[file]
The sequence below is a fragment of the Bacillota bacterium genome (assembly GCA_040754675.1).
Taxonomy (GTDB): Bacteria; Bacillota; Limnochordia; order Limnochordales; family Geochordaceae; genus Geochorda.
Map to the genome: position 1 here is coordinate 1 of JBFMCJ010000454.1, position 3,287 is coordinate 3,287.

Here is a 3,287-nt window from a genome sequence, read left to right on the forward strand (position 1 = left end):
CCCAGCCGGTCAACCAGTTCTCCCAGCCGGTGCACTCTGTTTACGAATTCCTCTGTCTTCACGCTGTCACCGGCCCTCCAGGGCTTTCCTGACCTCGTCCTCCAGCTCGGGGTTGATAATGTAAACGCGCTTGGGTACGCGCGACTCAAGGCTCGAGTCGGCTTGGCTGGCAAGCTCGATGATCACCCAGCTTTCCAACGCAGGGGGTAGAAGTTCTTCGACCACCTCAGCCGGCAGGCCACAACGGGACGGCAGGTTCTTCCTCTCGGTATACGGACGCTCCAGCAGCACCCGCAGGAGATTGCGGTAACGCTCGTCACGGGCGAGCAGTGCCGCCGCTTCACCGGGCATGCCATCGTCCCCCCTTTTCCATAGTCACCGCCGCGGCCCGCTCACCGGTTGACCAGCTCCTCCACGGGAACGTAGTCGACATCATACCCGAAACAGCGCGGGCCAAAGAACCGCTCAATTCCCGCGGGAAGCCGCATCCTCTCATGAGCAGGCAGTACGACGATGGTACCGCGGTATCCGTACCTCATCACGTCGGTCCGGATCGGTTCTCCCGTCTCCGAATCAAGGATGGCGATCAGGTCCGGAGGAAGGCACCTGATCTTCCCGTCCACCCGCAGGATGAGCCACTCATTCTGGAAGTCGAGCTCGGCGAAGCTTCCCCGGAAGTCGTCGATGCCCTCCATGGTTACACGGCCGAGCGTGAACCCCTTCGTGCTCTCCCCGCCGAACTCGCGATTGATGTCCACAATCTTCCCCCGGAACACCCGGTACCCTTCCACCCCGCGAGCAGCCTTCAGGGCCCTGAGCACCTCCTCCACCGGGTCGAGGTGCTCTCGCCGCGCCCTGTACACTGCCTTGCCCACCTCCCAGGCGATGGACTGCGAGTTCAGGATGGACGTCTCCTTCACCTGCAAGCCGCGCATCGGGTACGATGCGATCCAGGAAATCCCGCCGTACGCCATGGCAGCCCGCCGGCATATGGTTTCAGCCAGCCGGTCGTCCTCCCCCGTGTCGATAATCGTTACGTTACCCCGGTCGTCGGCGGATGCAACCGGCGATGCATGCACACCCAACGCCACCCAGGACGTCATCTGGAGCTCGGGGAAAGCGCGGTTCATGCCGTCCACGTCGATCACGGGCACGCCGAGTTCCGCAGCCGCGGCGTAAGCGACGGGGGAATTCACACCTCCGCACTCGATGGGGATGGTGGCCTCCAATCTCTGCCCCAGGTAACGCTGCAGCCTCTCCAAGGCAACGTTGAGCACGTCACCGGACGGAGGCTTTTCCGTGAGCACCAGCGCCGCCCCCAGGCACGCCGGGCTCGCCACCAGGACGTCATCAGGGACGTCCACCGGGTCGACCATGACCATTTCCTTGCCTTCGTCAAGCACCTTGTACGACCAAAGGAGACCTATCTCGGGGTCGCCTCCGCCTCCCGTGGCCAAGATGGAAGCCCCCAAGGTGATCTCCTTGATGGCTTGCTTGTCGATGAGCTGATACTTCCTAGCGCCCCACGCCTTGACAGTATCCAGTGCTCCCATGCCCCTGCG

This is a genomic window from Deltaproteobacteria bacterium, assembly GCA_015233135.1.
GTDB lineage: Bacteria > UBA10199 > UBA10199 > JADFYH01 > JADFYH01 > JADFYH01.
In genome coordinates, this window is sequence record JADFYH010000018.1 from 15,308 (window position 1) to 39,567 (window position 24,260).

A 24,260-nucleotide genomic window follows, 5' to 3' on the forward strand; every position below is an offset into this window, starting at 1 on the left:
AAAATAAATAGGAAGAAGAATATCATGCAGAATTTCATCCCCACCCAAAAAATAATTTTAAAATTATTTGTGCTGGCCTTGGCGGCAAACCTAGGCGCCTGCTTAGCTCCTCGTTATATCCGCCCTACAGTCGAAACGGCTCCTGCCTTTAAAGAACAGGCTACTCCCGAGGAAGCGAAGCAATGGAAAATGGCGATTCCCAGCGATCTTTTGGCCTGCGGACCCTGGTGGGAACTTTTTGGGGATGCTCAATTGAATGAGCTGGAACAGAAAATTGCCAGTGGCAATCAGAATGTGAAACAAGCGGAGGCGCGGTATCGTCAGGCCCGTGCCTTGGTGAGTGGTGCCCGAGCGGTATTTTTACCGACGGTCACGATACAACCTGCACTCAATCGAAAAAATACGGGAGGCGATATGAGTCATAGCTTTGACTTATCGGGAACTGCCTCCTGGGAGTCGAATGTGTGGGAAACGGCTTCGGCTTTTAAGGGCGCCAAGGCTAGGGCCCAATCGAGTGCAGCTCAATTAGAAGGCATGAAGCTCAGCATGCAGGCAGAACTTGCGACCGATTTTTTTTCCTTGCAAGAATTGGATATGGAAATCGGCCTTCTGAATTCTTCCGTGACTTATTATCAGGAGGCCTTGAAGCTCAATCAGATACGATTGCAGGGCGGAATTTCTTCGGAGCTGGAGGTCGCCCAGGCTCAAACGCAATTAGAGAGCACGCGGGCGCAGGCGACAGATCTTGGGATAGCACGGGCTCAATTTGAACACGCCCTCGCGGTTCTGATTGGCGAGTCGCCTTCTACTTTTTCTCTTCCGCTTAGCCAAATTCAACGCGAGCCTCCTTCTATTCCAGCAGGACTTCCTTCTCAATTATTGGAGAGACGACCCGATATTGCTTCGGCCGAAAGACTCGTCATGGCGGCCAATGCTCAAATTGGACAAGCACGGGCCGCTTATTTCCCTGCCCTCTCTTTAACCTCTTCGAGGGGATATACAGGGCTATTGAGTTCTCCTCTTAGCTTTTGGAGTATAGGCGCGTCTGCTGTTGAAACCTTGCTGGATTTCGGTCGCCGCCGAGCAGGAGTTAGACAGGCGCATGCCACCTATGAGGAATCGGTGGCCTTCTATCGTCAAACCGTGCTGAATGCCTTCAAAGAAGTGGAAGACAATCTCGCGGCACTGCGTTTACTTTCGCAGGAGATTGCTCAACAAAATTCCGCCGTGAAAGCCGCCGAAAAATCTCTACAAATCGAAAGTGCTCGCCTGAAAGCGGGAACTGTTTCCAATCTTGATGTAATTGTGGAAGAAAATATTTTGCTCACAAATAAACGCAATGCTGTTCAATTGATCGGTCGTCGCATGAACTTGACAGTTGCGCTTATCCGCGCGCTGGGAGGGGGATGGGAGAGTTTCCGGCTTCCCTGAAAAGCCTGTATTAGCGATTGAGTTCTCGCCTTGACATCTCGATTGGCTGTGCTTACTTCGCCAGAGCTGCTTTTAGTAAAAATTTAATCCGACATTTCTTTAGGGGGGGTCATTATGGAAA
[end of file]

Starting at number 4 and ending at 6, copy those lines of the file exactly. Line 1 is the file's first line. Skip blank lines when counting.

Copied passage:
Here is a 3,287-nt window from a genome sequence, read left to right on the forward strand (position 1 = left end):
CCCAGCCGGTCAACCAGTTCTCCCAGCCGGTGCACTCTGTTTACGAATTCCTCTGTCTTCACGCTGTCACCGGCCCTCCAGGGCTTTCCTGACCTCGTCCTCCAGCTCGGGGTTGATAATGTAAACGCGCTTGGGTACGCGCGACTCAAGGCTCGAGTCGGCTTGGCTGGCAAGCTCGATGATCACCCAGCTTTCCAACGCAGGGGGTAGAAGTTCTTCGACCACCTCAGCCGGCAGGCCACAACGGGACGGCAGGTTCTTCCTCTCGGTATACGGACGCTCCAGCAGCACCCGCAGGAGATTGCGGTAACGCTCGTCACGGGCGAGCAGTGCCGCCGCTTCACCGGGCATGCCATCGTCCCCCCTTTTCCATAGTCACCGCCGCGGCCCGCTCACCGGTTGACCAGCTCCTCCACGGGAACGTAGTCGACATCATACCCGAAACAGCGCGGGCCAAAGAACCGCTCAATTCCCGCGGGAAGCCGCATCCTCTCATGAGCAGGCAGTACGACGATGGTACCGCGGTATCCGTACCTCATCACGTCGGTCCGGATCGGTTCTCCCGTCTCCGAATCAAGGATGGCGATCAGGTCCGGAGGAAGGCACCTGATCTTCCCGTCCACCCGCAGGATGAGCCACTCATTCTGGAAGTCGAGCTCGGCGAAGCTTCCCCGGAAGTCGTCGATGCCCTCCATGGTTACACGGCCGAGCGTGAACCCCTTCGTGCTCTCCCCGCCGAACTCGCGATTGATGTCCACAATCTTCCCCCGGAACACCCGGTACCCTTCCACCCCGCGAGCAGCCTTCAGGGCCCTGAGCACCTCCTCCACCGGGTCGAGGTGCTCTCGCCGCGCCCTGTACACTGCCTTGCCCACCTCCCAGGCGATGGACTGCGAGTTCAGGATGGACGTCTCCTTCACCTGCAAGCCGCGCATCGGGTACGATGCGATCCAGGAAATCCCGCCGTACGCCATGGCAGCCCGCCGGCATATGGTTTCAGCCAGCCGGTCGTCCTCCCCCGTGTCGATAATCGTTACGTTACCCCGGTCGTCGGCGGATGCAACCGGCGATGCATGCACACCCAACGCCACCCAGGACGTCATCTGGAGCTCGGGGAAAGCGCGGTTCATGCCGTCCACGTCGATCACGGGCACGCCGAGTTCCGCAGCCGCGGCGTAAGCGACGGGGGAATTCACACCTCCGCACTCGATGGGGATGGTGGCCTCCAATCTCTGCCCCAGGTAACGCTGCAGCCTCTCCAAGGCAACGTTGAGCACGTCACCGGACGGAGGCTTTTCCGTGAGCACCAGCGCCGCCCCCAGGCACGCCGGGCTCGCCACCAGGACGTCATCAGGGACGTCCACCGGGTCGACCATGACCATTTCCTTGCCTTCGTCAAGCACCTTGTACGACCAAAGGAGACCTATCTCGGGGTCGCCTCCGCCTCCCGTGGCCAAGATGGAAGCCCCCAAGGTGATCTCCTTGATGGCTTGCTTGTCGATGAGCTGATACTTCCTAGCGCCCCACGCCTTGACAGTATCCAGTGCTCCCATGCCCCTGCG

This is a genomic window from Deltaproteobacteria bacterium, assembly GCA_015233135.1.